11-21-2008, 13:51
I had the same issue with my XA. I think it's just sort of a limitation of automatic cameras like these. I get much better success at night with my Leica. Having a faster lens (f2 Summicron) and manually setting it to 1/15 or 1/30th of a second I can make outdoor city shots at night without too much blur whereas when I used my XA, I'd get a lot of blurry crap.

Not a scientific test by any means but I found the XA not too useable handheld without a flash at night. Seems to want to hold the shutter open for a lot longer than I would.

I generally use Tri-X as well. I recently picked up a GR1 and am anxious to see how it handles available light exposures at night. Unfortunately it's hard to find a camera as small and well designed as the XA which also lets you control both shutter speed and aperture and has a reasonably fast lens.

11-21-2008, 23:01
On handhelding XA-series, I've found that cool red release not having any practical travel isn't very informative for me. This could add to camera shake.

11-25-2008, 00:27
Pushing is easy with the XA- just set the ISO to a higher speed (I routinely shoot 400 speed film at 800 in mine) and the auto exposure does the rest.

Yep, but the problem with the XA is that since you have no real control on shutter speed, youīll allways have the blury night shoots whatever you use. I mean, even with 800 I canīt get good results in a pub or a dark street, and thatīs allready its max asa setup so I canīt push it to 1600 and reduce the speed.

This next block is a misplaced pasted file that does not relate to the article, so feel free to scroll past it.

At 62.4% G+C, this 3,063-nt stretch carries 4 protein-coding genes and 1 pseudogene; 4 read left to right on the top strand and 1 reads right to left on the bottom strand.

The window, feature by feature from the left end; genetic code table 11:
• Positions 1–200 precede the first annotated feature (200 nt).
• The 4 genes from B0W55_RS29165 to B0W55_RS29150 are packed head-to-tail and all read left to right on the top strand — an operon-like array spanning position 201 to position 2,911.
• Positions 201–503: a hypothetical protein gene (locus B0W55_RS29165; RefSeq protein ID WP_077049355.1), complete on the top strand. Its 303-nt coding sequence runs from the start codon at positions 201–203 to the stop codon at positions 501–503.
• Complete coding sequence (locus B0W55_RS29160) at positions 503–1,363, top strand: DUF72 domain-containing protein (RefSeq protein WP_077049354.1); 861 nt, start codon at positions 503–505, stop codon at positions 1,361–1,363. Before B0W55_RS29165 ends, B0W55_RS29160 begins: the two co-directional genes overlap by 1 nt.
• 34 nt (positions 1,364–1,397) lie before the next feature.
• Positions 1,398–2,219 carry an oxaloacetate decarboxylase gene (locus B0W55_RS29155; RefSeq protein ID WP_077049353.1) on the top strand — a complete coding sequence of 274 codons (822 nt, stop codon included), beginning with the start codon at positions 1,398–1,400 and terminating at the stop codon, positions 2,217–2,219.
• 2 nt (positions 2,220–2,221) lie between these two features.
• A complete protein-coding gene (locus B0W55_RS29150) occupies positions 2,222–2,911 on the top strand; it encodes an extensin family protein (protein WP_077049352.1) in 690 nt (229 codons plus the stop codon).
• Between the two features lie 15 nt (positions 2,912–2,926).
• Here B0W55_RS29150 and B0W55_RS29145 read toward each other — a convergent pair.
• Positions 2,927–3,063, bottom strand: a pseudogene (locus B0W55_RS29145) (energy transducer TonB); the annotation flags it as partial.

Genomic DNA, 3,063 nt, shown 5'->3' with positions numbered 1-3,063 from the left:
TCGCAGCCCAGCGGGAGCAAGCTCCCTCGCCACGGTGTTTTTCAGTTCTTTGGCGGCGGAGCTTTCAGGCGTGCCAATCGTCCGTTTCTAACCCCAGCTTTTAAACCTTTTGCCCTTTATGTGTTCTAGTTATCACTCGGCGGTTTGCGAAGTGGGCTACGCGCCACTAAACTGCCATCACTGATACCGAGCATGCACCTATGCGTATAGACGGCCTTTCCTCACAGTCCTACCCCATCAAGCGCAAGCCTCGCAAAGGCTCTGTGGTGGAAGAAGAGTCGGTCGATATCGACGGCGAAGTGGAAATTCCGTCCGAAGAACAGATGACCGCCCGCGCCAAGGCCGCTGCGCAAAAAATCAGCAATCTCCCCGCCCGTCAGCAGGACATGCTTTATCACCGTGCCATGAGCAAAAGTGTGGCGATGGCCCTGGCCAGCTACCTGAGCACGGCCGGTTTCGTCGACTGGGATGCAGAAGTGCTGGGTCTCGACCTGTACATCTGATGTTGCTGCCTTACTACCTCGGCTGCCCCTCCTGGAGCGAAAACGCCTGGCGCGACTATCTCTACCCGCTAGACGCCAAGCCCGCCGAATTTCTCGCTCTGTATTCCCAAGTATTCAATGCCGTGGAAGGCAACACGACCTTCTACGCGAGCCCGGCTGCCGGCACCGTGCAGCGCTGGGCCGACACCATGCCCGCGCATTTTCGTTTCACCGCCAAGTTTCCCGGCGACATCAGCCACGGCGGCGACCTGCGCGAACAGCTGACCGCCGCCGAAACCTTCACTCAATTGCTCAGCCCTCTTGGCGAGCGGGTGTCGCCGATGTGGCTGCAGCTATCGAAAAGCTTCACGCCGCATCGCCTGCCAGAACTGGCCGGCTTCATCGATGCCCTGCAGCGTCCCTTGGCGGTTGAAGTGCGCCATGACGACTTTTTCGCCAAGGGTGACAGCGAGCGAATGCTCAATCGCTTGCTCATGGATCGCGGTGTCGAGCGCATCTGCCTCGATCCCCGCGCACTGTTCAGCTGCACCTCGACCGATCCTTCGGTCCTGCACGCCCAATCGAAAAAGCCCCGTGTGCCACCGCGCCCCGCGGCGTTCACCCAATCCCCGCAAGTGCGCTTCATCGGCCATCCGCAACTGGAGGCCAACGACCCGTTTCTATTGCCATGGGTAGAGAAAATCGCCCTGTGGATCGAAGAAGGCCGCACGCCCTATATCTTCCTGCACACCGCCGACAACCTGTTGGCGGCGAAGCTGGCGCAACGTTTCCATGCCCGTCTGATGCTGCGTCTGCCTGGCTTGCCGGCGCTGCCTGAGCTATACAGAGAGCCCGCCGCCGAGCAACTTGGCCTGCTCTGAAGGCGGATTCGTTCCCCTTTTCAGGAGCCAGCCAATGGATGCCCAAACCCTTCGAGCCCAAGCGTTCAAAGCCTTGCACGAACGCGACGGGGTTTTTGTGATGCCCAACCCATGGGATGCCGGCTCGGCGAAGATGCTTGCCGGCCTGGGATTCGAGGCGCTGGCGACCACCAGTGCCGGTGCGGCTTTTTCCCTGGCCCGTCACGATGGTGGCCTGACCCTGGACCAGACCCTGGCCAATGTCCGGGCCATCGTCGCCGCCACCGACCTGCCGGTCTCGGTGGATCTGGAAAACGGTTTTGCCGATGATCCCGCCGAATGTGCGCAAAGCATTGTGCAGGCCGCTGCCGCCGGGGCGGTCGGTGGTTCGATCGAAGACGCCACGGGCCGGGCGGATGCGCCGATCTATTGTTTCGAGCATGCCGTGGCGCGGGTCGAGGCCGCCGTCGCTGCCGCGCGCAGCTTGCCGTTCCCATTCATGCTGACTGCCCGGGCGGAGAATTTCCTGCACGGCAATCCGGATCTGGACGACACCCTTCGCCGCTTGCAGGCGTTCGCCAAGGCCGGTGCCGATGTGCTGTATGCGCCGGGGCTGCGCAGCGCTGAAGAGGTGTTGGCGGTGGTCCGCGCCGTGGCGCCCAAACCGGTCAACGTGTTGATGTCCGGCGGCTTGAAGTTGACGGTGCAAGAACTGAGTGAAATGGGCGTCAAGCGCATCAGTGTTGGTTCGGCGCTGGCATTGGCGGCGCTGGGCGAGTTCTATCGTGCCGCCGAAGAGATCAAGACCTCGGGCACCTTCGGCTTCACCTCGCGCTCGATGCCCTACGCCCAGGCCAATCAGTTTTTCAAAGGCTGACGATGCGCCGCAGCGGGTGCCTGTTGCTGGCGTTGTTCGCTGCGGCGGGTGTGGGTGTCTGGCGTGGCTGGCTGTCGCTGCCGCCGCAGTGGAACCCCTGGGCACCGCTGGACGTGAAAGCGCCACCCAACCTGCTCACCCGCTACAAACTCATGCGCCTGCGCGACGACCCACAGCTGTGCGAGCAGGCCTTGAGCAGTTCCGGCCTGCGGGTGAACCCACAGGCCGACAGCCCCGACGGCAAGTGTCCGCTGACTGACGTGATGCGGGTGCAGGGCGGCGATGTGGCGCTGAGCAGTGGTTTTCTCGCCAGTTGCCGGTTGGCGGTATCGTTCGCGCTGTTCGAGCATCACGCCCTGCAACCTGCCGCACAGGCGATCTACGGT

Just like any other camera, the XA has its limitations, once you know them, you surely can get good shoots from it.

11-25-2008, 02:44
I agree with just about everything that was said above - the shutter release on the XA nor its tiny size/mass do not lend themselves to stability with long handheld exposures. And the 800 ASA limit is annoying.

None-the-less I have gotten quite amazing results from my XA (now sold for a Contax T) handheld at night using Tri-X pushed to 800 ASA (processing in DIAFINE).

Here are two examples, one from Madrid, the other is Santa lighting the Christmas tree in Roskilde, Denmark.



11-25-2008, 19:06
This photo was with an XA @ 1/4s handheld, by a friend of mine. He braced himself well.


The other night I was at a restaurant, the dining room of which is open to a really nice piano bar. I was using the XA with TX rated @ 800 and the exposure was about 2 sec., so there's not much hope for a sharp photo, but I changed position to include some candle light and the shutter speed went up to mebbe 1/8 or 1/4 sec.... the people will be in shadow, but it might be a good shot. Lots left on the roll so I'll have to wait.

No, the XA is NOT the best low light shooter, but if you brace yourself and release at the bottom of exhaling, you might be able to do better than you would think.

11-27-2008, 15:59
Trius - is that a Metro station in Washington D.C.?

If you can't lick movement with the XA, you can always join it!


11-28-2008, 00:05
Nice point and nice photo, Julio :)